For the fifth instalment in our review of 2021, Dezeen rounds up the top 10 home interiors featured this year, including a house with undulating walls and a townhouse that underwent a 1970s-style makeover.
Nicknamed Softie for its swollen white walls that take cues from clouds, this California home by architecture practice OPA was created to resist conforming to traditional interior design.
Conventional ceilings in the entryway were replaced with drooping forms that are arranged to make a plump reading nook.
To create a vibrant home, American studio Bunch Design created this accessory dwelling unit (ADU) with colourful sliding doors that enable a single open space framed by oversized triangular rafters.
Commonly known as “granny flats”, ADUs are self-contained apartments normally located on a plot of land that already houses a separate main residence.
British firm Studio Hagen Hall designed the interiors of this London townhouse to evoke the feeling of being in 1970s Los Angeles, with the makeover featuring elements such as a bespoke velvet sofa and retro elm wall panels.
Informed by the work of mid-century architects and designers including Charles and Ray Eames, Canyon House was named house interior of the year at the Dezeen Awards 2021.
Another recipient of a 2021 Dezeen Award, this time in the apartment interior of the year category, Firm Architects’ loft apartment in Amsterdam is defined by a horizontal line that runs around its interior edges made from zinc, mirrored glass and brick.
“Everything above the cross-section is a new interpretation and everything below is a reflection of the old,” said Firm Architects, which designed the project to look as if it had been “visibly cut through”.
Pistachio green cabinets and chunky terrazzo floor tiles feature in the kitchen of a 1960s Melbourne apartment that was renovated to pay homage to its original mid-century interiors.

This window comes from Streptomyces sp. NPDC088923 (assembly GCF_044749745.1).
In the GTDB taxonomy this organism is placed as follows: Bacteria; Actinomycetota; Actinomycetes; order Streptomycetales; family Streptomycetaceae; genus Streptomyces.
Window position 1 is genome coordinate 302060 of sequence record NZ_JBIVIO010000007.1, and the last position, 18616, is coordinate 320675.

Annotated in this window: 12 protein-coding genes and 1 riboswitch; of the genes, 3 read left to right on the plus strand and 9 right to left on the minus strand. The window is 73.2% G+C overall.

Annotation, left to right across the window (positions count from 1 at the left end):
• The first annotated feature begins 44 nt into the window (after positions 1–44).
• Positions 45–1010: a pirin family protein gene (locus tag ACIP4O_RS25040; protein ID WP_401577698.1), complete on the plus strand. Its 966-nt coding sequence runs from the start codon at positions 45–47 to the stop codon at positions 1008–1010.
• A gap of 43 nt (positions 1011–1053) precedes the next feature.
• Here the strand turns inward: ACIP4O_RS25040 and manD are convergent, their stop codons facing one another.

Architect Murray Baker and artist Esther Stewart collaborated on the project, which contrasts rich terracotta elements with lighter colours.
Interior design studio FWS_Work aimed to offer a space for recuperation when renovating the inside of Residence W, an apartment in the bustling city of Xinpu.
A neutral palette of natural materials defines each room, such as oak wood panels that were fitted to an existing structural beam and expansive inbuilt shelving to exhibit books and eclectic ornaments.
The pale green facade of Sant Daniel House is echoed by the colour of its vivid kitchen tiles, which form the splashback for a long line of countertops positioned against an exposed brick wall.
Barcelona-based studio SAU Taller d’Arquitectura transformed the house to include more space and light while maintaining original elements such as subtly-vaulted ceilings in the kitchen.
A broken-plan layout was used by local architecture studio Echlin to remodel this mews house in London’s Knightsbridge area.
Bespoke joinery and sliding doors create partitions in both up- and downstairs rooms, which are filled with bespoke furniture sharing a colour palette and organic textures intended to recall nearby Hyde Park.
Varying between only 16 and 23 square metres in size, interior designer Ian Lee’s LIFE micro-apartments in Seoul were lined with birch wood to create blank canvases that tenants can personalise.
The minimalist apartments were designed this way in an attempt to feel as spacious as possible despite their small size, and feature space-saving elements such as built-in window seats and cleverly hidden appliances.
The concrete structural shell of this Melbourne apartment was exposed by local practice Studio Goss, a decision prompted by the building’s brutalist exterior.
Tonal grey Togo sofas by French brand Ligne Roset echo the colour and materiality of the concrete, which also forms an island in the kitchen and a statement staircase that was poured in-situ.